Its odd people keep doing the same habits based on old practices when in this case its easy enough to test.
Just sayin
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Old 11-11-2010, 03:24 PM   #17
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Quote:
Originally Posted by Houblon View Post
If I may ask a few questions:

1 how do you calculate hop utilization then?
2 have you ever done a test yourself bewteen the two methods?



Instead of waiting for data why not get real first hand data yourself?


2 batchs -
1 with sugar in boil
1 with sugar in fermentor
Have a group of friends over and see if anybody can taste the difference, Final gravity is easy enough to test.

Its odd people keep doing the same habits based on old practices when in this case its easy enough to test.
Just sayin
I know for a fact that I get better attenuation when I add the sugar incrementally and raise the fermentation temp. One of my theories as that you have a healthier overall population of yeast as the initial ferment is less "powerfull" since the sugar isn't their so you have a nice modest gravity ferment and the chances of underpitching are reduced.

With the belgian strains i believe over time they have been conditioned to chew up dextrose/sugars as their preference over maltose, so that is another reason that I do it this way. Let the yeast go for the maltose first, then increase the temp and get that entire yeast population back in suspension with increased metabolism feeding on sugar and some residual maltose in a higher temp environment.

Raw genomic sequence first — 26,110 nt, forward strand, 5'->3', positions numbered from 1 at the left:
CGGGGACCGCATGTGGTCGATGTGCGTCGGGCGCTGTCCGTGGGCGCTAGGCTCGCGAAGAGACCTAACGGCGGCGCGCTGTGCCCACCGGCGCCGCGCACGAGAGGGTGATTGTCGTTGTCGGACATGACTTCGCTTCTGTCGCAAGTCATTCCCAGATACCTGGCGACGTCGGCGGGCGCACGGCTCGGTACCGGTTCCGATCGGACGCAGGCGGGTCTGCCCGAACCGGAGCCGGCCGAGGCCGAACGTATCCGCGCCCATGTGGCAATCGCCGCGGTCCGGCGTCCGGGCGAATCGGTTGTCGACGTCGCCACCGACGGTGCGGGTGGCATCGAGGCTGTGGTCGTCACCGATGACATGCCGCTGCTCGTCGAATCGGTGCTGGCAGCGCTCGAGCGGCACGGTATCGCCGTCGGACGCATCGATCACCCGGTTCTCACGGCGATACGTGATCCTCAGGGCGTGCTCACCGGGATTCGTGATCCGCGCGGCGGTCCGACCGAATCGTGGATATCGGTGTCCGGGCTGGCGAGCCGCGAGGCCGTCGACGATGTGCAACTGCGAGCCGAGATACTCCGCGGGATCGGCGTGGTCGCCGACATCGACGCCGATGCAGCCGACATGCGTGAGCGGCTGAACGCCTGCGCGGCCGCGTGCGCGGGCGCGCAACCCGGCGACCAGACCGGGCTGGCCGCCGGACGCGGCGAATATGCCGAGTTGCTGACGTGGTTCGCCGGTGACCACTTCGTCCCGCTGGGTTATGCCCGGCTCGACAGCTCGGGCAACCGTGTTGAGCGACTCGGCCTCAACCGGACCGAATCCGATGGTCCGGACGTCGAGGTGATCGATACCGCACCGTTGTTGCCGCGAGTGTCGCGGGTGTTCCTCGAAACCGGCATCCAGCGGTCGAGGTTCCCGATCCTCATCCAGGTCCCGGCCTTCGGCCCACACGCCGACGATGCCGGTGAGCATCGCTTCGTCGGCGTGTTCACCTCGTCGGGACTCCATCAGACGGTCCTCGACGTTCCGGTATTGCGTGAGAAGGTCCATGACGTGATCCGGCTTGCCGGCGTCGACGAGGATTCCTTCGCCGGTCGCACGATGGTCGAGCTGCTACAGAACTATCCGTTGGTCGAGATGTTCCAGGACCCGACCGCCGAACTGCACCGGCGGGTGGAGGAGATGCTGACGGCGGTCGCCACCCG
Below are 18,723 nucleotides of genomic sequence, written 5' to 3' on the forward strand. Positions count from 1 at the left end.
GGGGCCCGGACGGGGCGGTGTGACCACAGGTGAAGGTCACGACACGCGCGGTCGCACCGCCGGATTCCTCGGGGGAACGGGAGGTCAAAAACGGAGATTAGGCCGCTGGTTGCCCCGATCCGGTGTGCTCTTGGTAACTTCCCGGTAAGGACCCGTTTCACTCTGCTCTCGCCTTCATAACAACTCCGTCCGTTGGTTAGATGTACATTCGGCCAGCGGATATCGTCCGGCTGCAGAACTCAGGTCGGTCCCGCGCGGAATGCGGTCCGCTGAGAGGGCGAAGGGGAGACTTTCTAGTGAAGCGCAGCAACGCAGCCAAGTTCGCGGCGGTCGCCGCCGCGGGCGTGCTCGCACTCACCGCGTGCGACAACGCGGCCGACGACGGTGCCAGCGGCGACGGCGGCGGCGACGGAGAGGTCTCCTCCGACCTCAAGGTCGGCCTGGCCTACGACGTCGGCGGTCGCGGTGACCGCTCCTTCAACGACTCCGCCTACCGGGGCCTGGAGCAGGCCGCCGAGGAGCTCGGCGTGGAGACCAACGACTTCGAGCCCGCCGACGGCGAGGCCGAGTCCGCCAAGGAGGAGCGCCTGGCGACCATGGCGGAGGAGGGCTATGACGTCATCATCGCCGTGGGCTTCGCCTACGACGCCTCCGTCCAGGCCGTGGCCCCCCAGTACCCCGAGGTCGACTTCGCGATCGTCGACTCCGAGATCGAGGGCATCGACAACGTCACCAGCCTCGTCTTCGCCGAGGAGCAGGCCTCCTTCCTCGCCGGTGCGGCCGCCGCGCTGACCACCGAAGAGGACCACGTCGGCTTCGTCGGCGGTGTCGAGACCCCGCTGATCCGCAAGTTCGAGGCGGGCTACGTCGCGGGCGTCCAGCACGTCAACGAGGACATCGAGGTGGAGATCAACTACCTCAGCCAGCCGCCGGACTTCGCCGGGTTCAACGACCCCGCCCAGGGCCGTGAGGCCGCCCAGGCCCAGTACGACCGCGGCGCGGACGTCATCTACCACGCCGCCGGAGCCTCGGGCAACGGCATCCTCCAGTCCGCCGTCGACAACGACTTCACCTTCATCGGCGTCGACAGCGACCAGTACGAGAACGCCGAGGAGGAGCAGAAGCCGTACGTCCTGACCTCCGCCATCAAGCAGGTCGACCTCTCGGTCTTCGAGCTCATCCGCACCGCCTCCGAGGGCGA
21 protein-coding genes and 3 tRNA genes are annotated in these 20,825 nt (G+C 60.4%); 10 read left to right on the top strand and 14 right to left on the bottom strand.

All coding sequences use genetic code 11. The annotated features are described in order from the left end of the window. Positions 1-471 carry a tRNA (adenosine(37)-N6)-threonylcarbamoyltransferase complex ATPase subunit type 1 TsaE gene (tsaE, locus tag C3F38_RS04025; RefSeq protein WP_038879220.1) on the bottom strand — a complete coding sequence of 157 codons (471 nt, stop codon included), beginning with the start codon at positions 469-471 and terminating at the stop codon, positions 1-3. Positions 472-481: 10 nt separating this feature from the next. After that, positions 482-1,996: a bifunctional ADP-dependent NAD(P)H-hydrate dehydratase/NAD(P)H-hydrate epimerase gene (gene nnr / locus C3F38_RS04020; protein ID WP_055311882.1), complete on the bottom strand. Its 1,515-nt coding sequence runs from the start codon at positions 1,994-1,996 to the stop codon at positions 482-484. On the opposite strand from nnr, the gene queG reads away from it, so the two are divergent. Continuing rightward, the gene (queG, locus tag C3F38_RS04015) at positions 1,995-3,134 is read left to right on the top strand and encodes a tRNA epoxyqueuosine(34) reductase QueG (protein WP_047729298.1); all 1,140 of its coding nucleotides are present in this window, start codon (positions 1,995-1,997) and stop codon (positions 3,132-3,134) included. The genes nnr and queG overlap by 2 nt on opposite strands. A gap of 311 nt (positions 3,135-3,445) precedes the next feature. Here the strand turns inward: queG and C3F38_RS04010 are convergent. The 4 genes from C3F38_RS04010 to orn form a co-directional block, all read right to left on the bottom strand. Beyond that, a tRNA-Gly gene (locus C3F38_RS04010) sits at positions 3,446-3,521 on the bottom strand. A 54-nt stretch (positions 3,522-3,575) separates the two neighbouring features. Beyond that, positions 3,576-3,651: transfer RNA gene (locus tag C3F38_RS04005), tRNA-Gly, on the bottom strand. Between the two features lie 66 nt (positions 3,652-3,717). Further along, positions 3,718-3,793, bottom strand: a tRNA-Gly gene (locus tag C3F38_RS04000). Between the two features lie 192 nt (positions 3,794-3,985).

I have had belgian strains poop out on me early in big beers when the starting gravity was quite high...the incremental additions help ease this issue.
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Old 11-11-2010, 04:11 PM   #18
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Quote:
Originally Posted by permo View Post
I know for a fact that I get better attenuation when I add the sugar incrementally and raise the fermentation temp. <snip>
I have had belgian strains poop out on me early in big beers when the starting gravity was quite high...the incremental additions help ease this issue.
Let me ask how many Belgian style beers have you brewed?
total number?
how many with sugar in boil?
how many sugar in fermentor?

what was percentage of grain to sugar?
My high gravity w/suagr average 14-17% and never have attenuation problems, when I read that the first thought is mash temps.
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Old 11-11-2010, 04:36 PM   #19
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Quote:
Originally Posted by Houblon View Post
Let me ask how many Belgian stayle beers have you brewed?
total number?
how many with sugar in boil?
how many sugar in fermentor?

what was percentage of grain to sugar?
My high gravity w/suagr average 14-17% and never have attenuation problems, when I read the first thought is mash temps.
7 total beers
2 with sugar in the boil
5 with incremental
never more than %15 sugar

The incremental ones have always finished drier than the boil added counterparts.
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Old 11-11-2010, 06:36 PM   #20
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Quote:
Originally Posted by permo View Post
7 total beers
.
Ok so out of 7 you feel you understand yeast & brewing?

Little advice, keep an open mind and always question the "statu quo".
Do your own test using basic standards & controls.


Take a number






.